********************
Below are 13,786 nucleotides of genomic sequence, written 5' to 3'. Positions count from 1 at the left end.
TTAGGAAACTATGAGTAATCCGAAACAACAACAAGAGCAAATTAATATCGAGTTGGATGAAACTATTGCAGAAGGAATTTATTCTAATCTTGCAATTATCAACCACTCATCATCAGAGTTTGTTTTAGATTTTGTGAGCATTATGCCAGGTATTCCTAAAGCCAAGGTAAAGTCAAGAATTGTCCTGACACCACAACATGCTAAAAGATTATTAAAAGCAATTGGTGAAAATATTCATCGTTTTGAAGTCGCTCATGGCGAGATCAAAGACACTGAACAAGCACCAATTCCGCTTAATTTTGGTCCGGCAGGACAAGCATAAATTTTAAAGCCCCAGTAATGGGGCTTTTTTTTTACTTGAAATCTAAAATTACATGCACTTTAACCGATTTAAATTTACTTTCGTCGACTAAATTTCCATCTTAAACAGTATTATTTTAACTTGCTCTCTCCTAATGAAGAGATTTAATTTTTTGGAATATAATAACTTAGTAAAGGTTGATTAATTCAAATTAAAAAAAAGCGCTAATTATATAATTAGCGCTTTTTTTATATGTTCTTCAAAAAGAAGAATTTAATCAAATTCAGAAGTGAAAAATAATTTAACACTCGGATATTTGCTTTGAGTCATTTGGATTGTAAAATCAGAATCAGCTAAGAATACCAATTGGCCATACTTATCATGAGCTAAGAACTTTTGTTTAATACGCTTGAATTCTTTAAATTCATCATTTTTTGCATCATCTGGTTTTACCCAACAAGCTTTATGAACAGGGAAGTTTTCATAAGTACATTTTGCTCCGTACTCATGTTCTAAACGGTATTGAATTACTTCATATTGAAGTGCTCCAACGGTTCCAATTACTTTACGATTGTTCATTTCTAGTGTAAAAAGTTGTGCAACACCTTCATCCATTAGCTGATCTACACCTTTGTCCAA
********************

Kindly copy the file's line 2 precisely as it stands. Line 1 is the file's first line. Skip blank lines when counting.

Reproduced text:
TTAGGAAACTATGAGTAATCCGAAACAACAACAAGAGCAAATTAATATCGAGTTGGATGAAACTATTGCAGAAGGAATTTATTCTAATCTTGCAATTATCAACCACTCATCATCAGAGTTTGTTTTAGATTTTGTGAGCATTATGCCAGGTATTCCTAAAGCCAAGGTAAAGTCAAGAATTGTCCTGACACCACAACATGCTAAAAGATTATTAAAAGCAATTGGTGAAAATATTCATCGTTTTGAAGTCGCTCATGGCGAGATCAAAGACACTGAACAAGCACCAATTCCGCTTAATTTTGGTCCGGCAGGACAAGCATAAATTTTAAAGCCCCAGTAATGGGGCTTTTTTTTTACTTGAAATCTAAAATTACATGCACTTTAACCGATTTAAATTTACTTTCGTCGACTAAATTTCCATCTTAAACAGTATTATTTTAACTTGCTCTCTCCTAATGAAGAGATTTAATTTTTTGGAATATAATAACTTAGTAAAGGTTGATTAATTCAAATTAAAAAAAAGCGCTAATTATATAATTAGCGCTTTTTTTATATGTTCTTCAAAAAGAAGAATTTAATCAAATTCAGAAGTGAAAAATAATTTAACACTCGGATATTTGCTTTGAGTCATTTGGATTGTAAAATCAGAATCAGCTAAGAATACCAATTGGCCATACTTATCATGAGCTAAGAACTTTTGTTTAATACGCTTGAATTCTTTAAATTCATCATTTTTTGCATCATCTGGTTTTACCCAACAAGCTTTATGAACAGGGAAGTTTTCATAAGTACATTTTGCTCCGTACTCATGTTCTAAACGGTATTGAATTACTTCATATTGAAGTGCTCCAACGGTTCCAATTACTTTACGATTGTTCATTTCTAGTGTAAAAAGTTGTGCAACACCTTCATCCATTAGCTGATCTACACCTTTGTCCAA